Why we have to have what will not work

Elizabeth Scalia argues that socialized medicine looks inevitable:

Some time after Labor Day, many Americans will start to focus on the November elections, and they'll be surprised to learn that while they were at the mall, government-run health care moved from being a vague idea to an essentially "done deal." In just eighteen weeks Americans will, with every vote, submit to the idea of the government -- that master of mismanagement -- having a formidable control over their health care. Logic dictates that the common realities of age and illness -- which come to us all -- will steadily endow the government with ever-increasing authority over life choices and inevitable intrusions into decisions that should be private.

Once the thing is put into motion, there will be no pulling back. American presidents may peacefully surrender their power, but bureaucrats never do.

That last sentence made me shudder, because I understand the phenomenon so well.

Republicans have done little or nothing to stop the onslaught. They get my vote only because I prefer slowing the pace of socialism to speeding it up.

As Scalia reminds, it's not as if we weren't warned:

We cannot say we were not warned. For more than 15 years politicos and media folk have asserted the need for government-managed health care, until their drone became little more than background music to our daily waltzes. But knowing the government wanted to mandate health care coverage for every citizen, perhaps Americans should have taken some time to investigate exactly who the "millions of uninsured Americans" are; many of them are young adults choosing to opt out of coverage. Perhaps we should have attempted to first demonstrate that the government could successfully serve the uninsured minority, before subjecting the entire nation -- and a large chunk of the economy -- to an untried program.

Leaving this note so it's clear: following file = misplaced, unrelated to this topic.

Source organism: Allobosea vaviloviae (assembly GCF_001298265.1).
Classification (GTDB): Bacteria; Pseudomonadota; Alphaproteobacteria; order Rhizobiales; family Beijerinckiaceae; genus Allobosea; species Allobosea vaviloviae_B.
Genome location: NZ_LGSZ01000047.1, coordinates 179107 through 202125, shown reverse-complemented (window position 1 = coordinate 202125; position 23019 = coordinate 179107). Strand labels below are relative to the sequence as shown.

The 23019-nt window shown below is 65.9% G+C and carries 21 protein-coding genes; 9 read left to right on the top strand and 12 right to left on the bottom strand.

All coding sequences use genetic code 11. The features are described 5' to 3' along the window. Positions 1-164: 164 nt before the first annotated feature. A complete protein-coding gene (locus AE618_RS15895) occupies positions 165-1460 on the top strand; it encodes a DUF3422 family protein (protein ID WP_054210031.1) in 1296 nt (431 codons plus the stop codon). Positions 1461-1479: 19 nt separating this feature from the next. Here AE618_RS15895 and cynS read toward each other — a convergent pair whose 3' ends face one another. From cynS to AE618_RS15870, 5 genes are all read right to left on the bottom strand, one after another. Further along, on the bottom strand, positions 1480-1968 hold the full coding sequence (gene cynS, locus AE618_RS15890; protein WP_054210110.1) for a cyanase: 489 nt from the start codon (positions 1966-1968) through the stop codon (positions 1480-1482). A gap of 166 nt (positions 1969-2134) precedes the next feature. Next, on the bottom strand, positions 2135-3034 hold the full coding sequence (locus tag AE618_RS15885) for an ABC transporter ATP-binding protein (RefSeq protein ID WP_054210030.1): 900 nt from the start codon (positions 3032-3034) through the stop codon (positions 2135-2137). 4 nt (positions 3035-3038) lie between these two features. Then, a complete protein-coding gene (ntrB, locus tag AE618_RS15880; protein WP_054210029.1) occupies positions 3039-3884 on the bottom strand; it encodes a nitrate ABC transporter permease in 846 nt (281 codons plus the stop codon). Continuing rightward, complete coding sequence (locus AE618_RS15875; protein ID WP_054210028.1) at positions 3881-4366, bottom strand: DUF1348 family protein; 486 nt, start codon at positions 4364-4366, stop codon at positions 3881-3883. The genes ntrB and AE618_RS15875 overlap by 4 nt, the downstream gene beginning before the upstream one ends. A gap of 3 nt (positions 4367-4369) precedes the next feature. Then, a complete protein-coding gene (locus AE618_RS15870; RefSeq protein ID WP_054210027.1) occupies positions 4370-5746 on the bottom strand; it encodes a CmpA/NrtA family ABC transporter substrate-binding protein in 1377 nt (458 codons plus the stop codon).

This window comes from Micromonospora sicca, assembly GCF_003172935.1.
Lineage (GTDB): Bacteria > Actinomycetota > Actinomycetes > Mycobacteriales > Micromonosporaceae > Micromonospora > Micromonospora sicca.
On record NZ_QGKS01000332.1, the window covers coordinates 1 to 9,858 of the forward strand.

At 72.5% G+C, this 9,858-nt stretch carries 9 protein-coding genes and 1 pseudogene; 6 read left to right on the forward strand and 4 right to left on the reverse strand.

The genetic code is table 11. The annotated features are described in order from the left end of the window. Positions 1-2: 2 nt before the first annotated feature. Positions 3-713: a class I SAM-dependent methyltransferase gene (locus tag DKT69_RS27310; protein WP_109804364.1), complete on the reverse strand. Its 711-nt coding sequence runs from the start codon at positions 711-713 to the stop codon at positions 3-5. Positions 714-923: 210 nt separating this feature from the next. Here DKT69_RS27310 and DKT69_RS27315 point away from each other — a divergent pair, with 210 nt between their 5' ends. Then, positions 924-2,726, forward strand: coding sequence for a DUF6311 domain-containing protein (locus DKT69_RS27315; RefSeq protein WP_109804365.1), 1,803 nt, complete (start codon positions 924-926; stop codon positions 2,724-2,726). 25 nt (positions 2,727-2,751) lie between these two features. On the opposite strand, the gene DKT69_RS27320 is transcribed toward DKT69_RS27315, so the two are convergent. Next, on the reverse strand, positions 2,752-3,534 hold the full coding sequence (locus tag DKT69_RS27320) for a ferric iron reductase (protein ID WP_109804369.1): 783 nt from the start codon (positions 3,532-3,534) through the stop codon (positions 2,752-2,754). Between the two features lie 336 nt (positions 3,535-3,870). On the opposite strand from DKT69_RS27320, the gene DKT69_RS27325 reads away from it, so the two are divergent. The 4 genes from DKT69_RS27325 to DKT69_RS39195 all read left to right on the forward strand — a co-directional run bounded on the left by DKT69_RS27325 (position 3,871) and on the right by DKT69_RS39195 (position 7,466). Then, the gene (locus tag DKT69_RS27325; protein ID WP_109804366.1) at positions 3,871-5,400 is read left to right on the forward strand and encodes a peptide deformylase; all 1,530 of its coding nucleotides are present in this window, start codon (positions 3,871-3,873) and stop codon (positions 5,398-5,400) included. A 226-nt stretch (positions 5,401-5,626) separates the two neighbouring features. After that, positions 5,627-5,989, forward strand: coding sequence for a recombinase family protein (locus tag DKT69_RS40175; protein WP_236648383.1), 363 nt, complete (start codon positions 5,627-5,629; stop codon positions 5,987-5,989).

It's awful, and worst of all, socialized medicine has been shown not to work.

Which is not surprising, because socialism does not work.

As I keep saying, that might be the whole idea.

(The fact that socialized medicine will not work is not a bug, but a feature.)

posted by Eric on 07.09.08 at 12:23 PM










Comments

The triumph of emotion over reason. We've become a nation of lottery players.(If you don't play you can't win!)

Sad

Jim Gleason   ·  July 9, 2008 3:39 PM

It will closely resemble the socialized (public) education now offered to American families.

And, like public education, people who demand more will be outside the government system.

I feel sorry for the real doctors caught in the change. The system will eventually become two track, with the pay customers using an American-educated MD of their choosing, and the "free' government providers featuring Paki and Indian docs, and Phillipino nurses.

And, as with education, none of the Democrat backers will use the govt system for their own families.

If ever 'you get what you pay for' is true, it's true for education and medicine.

Socialized medicine is not even a reality yet, but already it is underfunded. See how our Congress behaves this week with Medicare.

dr kill   ·  July 9, 2008 4:03 PM

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